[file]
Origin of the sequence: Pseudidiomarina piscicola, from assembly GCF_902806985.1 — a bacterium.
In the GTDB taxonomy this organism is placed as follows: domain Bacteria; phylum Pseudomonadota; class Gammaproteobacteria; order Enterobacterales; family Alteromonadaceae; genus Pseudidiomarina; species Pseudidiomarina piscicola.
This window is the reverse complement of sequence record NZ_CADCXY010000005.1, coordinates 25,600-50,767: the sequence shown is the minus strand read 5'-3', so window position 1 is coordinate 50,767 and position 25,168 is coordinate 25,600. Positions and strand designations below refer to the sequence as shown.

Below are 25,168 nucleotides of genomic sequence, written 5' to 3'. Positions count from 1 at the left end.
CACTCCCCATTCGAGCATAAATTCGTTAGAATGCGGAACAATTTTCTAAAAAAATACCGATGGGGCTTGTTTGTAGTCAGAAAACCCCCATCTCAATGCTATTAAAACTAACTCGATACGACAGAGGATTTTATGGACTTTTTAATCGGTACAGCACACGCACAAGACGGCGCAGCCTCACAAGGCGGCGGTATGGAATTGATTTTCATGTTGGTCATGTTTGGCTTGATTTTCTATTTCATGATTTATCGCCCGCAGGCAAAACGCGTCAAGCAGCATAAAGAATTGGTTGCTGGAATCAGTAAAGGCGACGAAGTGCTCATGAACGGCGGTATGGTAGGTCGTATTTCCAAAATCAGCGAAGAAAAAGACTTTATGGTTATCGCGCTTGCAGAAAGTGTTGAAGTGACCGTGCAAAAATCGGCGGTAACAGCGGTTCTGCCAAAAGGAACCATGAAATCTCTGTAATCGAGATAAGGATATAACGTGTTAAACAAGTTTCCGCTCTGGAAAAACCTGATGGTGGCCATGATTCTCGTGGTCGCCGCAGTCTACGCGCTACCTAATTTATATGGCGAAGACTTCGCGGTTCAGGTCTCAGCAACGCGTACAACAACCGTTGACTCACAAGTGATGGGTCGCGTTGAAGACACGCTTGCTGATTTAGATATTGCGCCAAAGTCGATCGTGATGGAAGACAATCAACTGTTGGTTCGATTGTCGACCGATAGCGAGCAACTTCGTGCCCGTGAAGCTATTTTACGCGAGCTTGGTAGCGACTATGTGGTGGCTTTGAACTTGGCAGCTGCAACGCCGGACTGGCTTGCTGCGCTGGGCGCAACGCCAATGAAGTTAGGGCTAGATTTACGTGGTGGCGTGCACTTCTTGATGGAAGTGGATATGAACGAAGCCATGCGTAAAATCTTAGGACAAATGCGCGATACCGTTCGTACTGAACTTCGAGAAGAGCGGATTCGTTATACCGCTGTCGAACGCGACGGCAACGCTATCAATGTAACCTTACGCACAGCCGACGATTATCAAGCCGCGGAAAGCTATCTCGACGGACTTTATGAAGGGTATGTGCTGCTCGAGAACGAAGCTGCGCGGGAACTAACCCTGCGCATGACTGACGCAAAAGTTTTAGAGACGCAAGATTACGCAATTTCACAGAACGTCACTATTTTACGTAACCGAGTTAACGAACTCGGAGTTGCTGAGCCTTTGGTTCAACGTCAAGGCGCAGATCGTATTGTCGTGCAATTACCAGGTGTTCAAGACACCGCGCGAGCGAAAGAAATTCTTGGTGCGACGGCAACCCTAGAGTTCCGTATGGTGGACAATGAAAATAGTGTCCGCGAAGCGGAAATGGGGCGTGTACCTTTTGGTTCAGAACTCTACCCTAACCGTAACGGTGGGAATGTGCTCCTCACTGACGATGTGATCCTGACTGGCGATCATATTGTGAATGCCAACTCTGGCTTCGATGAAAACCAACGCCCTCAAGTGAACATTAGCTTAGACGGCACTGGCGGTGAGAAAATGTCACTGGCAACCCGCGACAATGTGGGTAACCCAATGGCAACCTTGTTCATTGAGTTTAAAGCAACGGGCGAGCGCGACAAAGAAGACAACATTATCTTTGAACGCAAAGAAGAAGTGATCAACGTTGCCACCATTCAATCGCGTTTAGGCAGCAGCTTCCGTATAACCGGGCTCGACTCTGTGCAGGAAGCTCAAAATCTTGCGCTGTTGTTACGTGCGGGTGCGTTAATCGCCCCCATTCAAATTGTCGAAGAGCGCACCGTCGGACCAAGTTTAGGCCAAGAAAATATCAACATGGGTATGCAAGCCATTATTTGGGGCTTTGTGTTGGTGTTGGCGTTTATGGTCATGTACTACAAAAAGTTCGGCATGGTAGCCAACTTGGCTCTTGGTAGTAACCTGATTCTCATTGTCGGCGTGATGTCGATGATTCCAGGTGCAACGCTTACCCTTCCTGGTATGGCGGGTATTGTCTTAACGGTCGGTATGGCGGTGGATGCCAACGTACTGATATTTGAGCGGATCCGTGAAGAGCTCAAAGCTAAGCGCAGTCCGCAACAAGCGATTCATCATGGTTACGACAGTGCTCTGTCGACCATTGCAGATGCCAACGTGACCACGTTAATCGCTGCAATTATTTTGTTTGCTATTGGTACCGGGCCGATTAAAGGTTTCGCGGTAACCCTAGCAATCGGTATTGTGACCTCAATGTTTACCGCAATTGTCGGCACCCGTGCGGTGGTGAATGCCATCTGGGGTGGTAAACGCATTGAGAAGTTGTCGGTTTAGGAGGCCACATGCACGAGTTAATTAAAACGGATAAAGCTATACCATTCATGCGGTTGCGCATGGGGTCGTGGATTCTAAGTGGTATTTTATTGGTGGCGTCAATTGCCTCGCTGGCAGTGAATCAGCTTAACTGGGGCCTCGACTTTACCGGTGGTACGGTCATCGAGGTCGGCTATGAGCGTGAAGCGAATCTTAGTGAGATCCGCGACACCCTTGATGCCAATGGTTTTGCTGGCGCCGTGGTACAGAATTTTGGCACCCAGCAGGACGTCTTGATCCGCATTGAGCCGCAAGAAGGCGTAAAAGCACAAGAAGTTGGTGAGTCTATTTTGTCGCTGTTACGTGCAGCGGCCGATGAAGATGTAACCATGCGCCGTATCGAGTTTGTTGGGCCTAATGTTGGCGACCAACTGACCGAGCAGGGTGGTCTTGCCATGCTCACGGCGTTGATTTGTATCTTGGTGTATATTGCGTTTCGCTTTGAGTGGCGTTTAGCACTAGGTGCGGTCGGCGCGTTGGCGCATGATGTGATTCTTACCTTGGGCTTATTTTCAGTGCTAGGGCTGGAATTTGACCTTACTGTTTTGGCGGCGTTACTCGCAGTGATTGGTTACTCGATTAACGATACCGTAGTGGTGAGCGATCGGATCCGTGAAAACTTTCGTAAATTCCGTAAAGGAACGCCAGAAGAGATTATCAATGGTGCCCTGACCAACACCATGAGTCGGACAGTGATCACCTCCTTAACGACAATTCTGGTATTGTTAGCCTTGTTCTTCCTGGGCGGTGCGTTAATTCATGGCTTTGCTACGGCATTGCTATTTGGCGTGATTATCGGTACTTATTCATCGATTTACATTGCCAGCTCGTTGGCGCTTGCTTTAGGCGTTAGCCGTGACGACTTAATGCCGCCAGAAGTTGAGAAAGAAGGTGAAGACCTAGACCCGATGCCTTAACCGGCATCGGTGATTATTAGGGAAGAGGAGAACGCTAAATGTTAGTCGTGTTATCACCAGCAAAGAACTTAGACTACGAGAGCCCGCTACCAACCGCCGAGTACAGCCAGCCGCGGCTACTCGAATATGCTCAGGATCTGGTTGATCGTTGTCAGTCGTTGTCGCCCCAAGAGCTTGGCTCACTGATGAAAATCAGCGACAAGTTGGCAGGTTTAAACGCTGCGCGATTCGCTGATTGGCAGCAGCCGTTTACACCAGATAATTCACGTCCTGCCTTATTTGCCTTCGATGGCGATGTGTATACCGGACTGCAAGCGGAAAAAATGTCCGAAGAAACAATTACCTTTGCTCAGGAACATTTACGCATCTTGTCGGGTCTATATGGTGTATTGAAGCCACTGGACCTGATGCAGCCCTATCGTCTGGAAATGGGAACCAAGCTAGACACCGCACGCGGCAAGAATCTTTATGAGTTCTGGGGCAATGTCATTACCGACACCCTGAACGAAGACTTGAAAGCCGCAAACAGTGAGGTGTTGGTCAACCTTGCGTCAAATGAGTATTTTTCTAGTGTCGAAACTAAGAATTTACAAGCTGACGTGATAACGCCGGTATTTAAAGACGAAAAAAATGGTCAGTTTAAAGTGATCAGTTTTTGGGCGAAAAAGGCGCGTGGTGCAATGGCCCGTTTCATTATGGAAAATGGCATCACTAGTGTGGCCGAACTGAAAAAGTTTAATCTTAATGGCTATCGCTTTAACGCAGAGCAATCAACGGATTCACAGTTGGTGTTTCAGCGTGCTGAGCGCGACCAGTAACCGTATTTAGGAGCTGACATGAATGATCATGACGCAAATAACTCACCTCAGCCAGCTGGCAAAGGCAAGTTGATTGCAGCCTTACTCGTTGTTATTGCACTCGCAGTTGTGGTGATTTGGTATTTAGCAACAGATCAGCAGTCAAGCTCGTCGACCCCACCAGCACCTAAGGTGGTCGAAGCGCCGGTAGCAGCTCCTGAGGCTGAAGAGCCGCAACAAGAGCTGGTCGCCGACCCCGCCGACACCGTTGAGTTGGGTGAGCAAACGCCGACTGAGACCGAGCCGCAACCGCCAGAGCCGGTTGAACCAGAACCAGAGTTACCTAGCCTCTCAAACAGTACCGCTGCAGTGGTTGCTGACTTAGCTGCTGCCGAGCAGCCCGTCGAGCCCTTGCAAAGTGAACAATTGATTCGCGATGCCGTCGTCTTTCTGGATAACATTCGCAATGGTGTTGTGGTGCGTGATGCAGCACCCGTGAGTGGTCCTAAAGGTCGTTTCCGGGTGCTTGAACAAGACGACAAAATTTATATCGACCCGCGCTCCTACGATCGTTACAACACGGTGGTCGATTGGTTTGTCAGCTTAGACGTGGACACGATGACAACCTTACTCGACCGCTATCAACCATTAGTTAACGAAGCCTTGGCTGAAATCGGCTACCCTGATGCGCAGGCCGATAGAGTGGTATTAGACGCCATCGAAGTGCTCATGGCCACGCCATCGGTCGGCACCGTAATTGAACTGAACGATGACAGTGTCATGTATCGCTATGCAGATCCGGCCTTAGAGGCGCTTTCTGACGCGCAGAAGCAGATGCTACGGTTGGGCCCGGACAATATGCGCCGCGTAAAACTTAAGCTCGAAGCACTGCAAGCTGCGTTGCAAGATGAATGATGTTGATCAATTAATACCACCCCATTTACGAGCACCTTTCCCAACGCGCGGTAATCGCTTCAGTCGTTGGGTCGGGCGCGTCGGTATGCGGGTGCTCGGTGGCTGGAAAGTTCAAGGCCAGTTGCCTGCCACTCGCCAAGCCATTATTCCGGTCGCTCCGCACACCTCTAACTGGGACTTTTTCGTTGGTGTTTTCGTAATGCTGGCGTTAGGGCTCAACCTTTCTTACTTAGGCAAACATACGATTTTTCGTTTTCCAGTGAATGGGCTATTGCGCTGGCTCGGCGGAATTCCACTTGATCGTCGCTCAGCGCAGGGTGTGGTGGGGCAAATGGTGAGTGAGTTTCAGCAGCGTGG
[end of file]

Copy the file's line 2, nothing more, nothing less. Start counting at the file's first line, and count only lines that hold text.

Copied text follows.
In the GTDB taxonomy this organism is placed as follows: domain Bacteria; phylum Pseudomonadota; class Gammaproteobacteria; order Enterobacterales; family Alteromonadaceae; genus Pseudidiomarina; species Pseudidiomarina piscicola.